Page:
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My Friend, the North American Electric Grid

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My roof is equipped with an 8.5 kilowatt solar array, enough to supply household needs and to charge Sparky, our electric car. Our 25 solar panels free us from an electric bill; they don’t make us energy independent. In the summer, Xcel Energy sends us checks to pay for the excess electricity we churn out. In winter, when our panels don’t produce as much, we pay Xcel for a bit of juice. Across the seasons, it zeros out.

Texas is unique in having a power grid largely divorced from the rest of the U.S. As three million blacked-out Texans learned last week, interdependence has its advantages.

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Oddly enough, while I understand little about our solar panels and inverter — I rely on Sunsense Solar for that —  I do know a lot about power transmission! I was working for the nonprofit Utility Reform Network when California conducted its ill-fated experiment in electric deregulation. The promise was that the free market would dramatically reduce electric rates by allowing Californians to choose among competing power providers. 

What happened short-term — within months! — was the third-largest blackout in U.S. history. Within a year, the cost of electricity shot up 277 percent! Most residents got no choice of providers whatsoever.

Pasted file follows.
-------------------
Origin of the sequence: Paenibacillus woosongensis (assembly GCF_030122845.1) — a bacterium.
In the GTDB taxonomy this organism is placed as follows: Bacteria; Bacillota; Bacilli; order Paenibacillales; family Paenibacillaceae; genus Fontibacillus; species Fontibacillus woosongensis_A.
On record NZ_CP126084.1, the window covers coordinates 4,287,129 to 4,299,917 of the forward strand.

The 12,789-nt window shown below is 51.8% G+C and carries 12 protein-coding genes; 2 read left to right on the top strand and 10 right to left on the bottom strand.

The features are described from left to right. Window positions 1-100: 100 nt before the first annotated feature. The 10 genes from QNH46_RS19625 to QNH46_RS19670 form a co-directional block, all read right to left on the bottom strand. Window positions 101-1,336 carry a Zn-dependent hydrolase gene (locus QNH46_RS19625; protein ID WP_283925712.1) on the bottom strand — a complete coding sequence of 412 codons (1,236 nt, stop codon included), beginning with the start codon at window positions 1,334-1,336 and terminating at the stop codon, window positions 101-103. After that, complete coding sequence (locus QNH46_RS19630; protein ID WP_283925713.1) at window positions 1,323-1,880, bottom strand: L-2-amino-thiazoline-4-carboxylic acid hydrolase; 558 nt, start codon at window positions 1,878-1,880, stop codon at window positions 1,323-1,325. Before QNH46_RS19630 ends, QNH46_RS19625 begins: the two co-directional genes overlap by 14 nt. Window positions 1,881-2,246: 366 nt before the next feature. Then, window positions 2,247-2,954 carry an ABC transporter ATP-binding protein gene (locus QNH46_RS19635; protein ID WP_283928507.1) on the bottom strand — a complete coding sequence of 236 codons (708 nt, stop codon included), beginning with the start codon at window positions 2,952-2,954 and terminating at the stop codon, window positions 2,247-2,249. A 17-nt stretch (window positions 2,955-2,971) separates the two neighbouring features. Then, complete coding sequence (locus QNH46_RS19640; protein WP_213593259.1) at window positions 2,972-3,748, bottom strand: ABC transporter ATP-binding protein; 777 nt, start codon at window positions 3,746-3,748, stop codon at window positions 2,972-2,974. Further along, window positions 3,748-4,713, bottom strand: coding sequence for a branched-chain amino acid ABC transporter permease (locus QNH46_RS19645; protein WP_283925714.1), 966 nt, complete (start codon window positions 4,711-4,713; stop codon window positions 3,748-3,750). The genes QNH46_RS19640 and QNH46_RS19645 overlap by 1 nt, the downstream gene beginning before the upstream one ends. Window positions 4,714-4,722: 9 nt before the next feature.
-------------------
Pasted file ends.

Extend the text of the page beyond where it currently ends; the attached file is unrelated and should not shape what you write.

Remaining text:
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It took years to sleuth out all the causes for California’s meltdown: market manipulations (chiefly due to fraud by Enron traders in Texas operating schemes with nicknames like “Fat Boy” and “Get Shorty”), partial U.S. electric deregulation in 1992, California’s 1996 deregulation bill, population growth, drought, and a very hot summer. 

Longer term, the politically-charged separation of electric generation from power transmission led to two major utilities going bankrupt, or nearly so; to explosions and fires and to Pacific Gas & Electric (PG&E) power lines burning down an entire town (R.I.P. Paradise, California). Economist Judge Glock, writing for the free-market-oriented Cicero Institute in 2019, asked why PG&E’s transmission lines had become a “live-wire threat.” He said that forestry practices, climate change, and PG&E’s lax practices all shared some blame, but he chiefly fingered state and federal regulators that had “not incentivized PG&E to improve safety or efficiency.”

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As I read about Texas’ blackout this week, I felt “deja vu all over again.” It’s not fire, but ice this time. Still, the same causes remain in play, and they’re being amplified by climate change.

Texas’ enduring enthusiasm for deregulation had much to do with the sparks generated both in 1996 and last week. The Lone Star State is unique in having a power grid that stands alone, as an island. Years ago, Texas deliberately chose NOT to connect to the North American power grid; they wanted to avoid regulation by the Federal Energy Regulatory Commission (FERC). In 2011, after a snow storm froze natural gas wells, coal plants and turbines, thus leading to big blackouts, FERC warned Texas it needed to “winterize” its system.